Its works! BUT! I don't like solution with hardcoded string "Domain Admins". Can group of domain admins have another name in some AD structure? –  stukselbax Mar 13 '12 at 16:44

We are modified @jmh_gr answer, and it seems to become independent from "Domain Admins" group name.

static string BuildOctetString(SecurityIdentifier sid)
{
    byte[] items = new byte[sid.BinaryLength];
    sid.GetBinaryForm(items, 0);
    StringBuilder sb = new StringBuilder();
    foreach (byte b in items)
    {
        sb.Append(b.ToString("X2"));
    }
    return sb.ToString();
}
public static bool IsDomainAdmin(string domain, string userName)
{
    using (DirectoryEntry domainEntry = new DirectoryEntry(string.Format("LDAP://{0}", domain)))
    {
        byte[] domainSIdArray = (byte[])domainEntry.Properties["objectSid"].Value;

        SecurityIdentifier domainSId = new SecurityIdentifier(domainSIdArray, 0);
        SecurityIdentifier domainAdminsSId = new SecurityIdentifier(WellKnownSidType.AccountDomainAdminsSid, domainSId);

        using (DirectoryEntry groupEntry = new DirectoryEntry(string.Format("LDAP://<SID={0}>", BuildOctetString(domainAdminsSId))))
        {
            string adminDn = groupEntry.Properties["distinguishedname"].Value as string;
            SearchResult result = (new DirectorySearcher(domainEntry, string.Format("(&(objectCategory=user)(samAccountName={0}))", userName), new[] { "memberOf" })).FindOne();
            return result.Properties["memberOf"].Contains(adminDn);
        }
    }
}

Anyway, thanks to @jmh_gr for the answer.

share|improve this answer
    
Thanks, worked great! –  meilon Nov 27 '13 at 10:15

Using this code by @lluisfranco

using System.DirectoryServices;
using System.DirectoryServices.ActiveDirectory;
using System.Net.NetworkInformation;
using System.Security.Principal;

namespace Alpha.Code
{
    public static class SecurityExtensions
    {
        public static bool IsDomainAdmin (this WindowsIdentity identity)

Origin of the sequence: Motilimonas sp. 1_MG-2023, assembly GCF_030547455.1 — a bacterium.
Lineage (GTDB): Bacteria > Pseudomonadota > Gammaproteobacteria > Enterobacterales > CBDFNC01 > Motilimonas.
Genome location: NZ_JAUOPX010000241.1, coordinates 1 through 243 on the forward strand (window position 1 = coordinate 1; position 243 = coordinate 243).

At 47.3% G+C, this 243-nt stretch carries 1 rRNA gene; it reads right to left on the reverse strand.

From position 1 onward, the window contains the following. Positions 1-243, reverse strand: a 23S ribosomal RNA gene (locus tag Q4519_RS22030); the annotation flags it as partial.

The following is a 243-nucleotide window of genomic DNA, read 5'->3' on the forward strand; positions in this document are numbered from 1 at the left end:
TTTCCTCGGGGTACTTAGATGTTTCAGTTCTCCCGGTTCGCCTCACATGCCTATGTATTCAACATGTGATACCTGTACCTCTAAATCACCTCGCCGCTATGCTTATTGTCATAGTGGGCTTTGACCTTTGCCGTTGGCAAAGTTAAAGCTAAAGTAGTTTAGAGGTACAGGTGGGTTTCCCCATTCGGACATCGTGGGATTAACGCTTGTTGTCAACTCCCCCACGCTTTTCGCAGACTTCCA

{
            Domain d = Domain.GetDomain(new
                DirectoryContext(DirectoryContextType.Domain, getDomainName()));
            using (DirectoryEntry de = d.GetDirectoryEntry())
            {
                byte[] bdomSid = (byte[])de.Properties["objectSid"].Value;
                string sdomainSid = sIDtoString(bdomSid);
                WindowsPrincipal wp = new WindowsPrincipal(identity);
                SecurityIdentifier dsid = new SecurityIdentifier(sdomainSid);
                SecurityIdentifier dasid = new SecurityIdentifier(
                    WellKnownSidType.AccountDomainAdminsSid, dsid);
                return wp.IsInRole(dasid);
            }
        }

        public static string getDomainName()
        {
            return IPGlobalProperties.GetIPGlobalProperties().DomainName;
        }

        public static string sIDtoString(byte[] sidBinary)
        {
            SecurityIdentifier sid = new SecurityIdentifier(sidBinary, 0);
            return sid.ToString();
        }
    }
}

Usage sample:

if (WindowsIdentity.GetCurrent().IsDomainAdmin())
{
    //Actions to do if user is domain admin
}

Source:
http://geeks.ms/blogs/lfranco/archive/2009/11/25/how-to-191-como-saber-si-el-usuario-actual-es-administrador-del-dominio.aspx

share|improve this answer
    
this is the same solution as mentioned in the question. –  stukselbax Oct 3 '14 at 13:30
    
@stukselbax Which final solution: stackoverflow.com/a/9684475/206730 or stackoverflow.com/a/9698448/206730 ? –  Kiquenet Oct 6 '14 at 7:03
    
We have used the last one, because it name-independent, but the main idea was originated from the first answer. Both answers are valid. –  stukselbax Oct 6 '14 at 10:00